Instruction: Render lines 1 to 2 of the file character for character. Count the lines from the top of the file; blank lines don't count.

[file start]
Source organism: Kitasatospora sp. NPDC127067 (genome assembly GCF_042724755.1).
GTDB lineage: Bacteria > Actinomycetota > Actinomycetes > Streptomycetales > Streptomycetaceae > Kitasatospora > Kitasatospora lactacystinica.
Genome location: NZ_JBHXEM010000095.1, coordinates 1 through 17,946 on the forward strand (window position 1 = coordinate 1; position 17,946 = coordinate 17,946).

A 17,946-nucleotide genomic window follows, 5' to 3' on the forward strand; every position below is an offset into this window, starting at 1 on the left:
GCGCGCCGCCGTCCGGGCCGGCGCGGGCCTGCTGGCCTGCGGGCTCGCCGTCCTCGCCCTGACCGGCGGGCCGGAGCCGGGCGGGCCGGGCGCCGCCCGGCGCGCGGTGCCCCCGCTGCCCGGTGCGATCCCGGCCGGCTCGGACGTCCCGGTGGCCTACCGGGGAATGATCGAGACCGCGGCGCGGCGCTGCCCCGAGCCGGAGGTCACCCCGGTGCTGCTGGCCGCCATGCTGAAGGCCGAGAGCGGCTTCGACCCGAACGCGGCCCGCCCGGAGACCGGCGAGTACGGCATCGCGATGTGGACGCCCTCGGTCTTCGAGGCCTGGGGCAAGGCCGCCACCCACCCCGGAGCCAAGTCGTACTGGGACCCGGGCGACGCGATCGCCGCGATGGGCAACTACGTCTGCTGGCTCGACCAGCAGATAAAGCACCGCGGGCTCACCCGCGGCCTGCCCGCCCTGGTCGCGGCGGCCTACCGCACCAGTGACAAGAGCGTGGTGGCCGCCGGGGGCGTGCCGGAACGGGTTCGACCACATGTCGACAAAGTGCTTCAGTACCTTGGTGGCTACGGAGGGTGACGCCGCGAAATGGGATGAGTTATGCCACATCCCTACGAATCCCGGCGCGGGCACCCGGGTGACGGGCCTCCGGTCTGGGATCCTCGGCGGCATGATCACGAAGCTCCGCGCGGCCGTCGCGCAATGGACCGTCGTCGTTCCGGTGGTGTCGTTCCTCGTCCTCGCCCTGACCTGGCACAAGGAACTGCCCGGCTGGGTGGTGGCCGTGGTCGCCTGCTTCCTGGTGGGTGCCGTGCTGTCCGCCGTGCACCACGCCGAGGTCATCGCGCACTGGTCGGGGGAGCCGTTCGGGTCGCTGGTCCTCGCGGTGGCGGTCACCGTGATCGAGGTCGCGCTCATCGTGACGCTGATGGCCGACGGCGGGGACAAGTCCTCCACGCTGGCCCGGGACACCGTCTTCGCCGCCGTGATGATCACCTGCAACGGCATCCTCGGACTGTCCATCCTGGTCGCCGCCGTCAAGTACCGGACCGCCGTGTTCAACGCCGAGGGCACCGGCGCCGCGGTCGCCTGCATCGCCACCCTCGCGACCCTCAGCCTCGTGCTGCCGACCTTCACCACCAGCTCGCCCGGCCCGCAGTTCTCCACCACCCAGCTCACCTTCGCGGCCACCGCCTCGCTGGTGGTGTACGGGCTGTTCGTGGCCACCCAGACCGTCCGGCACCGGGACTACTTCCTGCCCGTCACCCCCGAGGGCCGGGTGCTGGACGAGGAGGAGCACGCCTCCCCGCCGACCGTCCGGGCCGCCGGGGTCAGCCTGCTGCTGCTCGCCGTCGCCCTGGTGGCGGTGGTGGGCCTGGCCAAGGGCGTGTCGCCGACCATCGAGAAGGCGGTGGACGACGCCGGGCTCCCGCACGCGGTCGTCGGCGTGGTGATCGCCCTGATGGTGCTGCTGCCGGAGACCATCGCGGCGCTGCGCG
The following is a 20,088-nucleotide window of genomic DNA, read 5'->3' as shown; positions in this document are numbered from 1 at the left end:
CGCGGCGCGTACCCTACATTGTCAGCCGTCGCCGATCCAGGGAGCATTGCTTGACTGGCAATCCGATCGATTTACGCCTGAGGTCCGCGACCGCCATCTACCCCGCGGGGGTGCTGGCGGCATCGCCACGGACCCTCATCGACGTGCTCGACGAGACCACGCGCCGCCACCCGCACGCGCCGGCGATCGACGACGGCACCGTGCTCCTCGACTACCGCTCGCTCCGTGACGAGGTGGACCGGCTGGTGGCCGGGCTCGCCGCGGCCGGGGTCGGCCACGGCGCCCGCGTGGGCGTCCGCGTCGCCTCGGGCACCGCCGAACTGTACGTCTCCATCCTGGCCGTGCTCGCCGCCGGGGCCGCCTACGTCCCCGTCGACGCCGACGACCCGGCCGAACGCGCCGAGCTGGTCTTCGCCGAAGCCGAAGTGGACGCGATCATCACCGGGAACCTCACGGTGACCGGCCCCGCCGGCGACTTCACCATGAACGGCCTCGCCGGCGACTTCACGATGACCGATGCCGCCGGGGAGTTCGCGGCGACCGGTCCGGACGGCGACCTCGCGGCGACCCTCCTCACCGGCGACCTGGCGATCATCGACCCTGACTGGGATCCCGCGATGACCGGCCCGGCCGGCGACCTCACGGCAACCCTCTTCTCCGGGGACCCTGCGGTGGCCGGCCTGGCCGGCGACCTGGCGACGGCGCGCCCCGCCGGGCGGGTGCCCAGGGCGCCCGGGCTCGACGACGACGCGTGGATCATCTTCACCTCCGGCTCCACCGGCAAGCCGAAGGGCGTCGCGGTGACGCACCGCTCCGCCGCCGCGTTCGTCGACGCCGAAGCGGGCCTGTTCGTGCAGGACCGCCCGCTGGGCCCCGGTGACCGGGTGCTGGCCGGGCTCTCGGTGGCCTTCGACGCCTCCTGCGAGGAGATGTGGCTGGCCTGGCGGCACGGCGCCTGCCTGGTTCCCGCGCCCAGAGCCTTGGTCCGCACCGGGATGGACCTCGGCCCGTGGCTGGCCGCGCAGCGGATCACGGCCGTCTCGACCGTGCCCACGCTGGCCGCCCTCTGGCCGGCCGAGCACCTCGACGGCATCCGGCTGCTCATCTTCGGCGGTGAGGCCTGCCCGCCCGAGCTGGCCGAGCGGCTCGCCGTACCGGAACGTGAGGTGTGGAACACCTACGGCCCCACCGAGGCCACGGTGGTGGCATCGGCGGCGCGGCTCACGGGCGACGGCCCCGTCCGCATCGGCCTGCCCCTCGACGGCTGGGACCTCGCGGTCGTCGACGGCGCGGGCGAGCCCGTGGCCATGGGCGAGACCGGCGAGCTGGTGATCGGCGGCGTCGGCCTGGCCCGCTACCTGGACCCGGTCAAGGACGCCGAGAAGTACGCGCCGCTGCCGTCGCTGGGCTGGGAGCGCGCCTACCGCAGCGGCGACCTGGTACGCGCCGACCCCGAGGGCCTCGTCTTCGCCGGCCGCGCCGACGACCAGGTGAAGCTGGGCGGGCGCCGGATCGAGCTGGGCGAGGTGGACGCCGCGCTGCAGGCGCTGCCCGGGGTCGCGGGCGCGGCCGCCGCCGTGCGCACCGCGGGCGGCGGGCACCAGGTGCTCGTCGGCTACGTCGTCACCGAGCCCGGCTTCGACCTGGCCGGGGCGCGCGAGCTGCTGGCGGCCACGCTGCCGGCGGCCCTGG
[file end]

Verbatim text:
Source organism: Kitasatospora sp. NPDC127067 (genome assembly GCF_042724755.1).
GTDB lineage: Bacteria > Actinomycetota > Actinomycetes > Streptomycetales > Streptomycetaceae > Kitasatospora > Kitasatospora lactacystinica.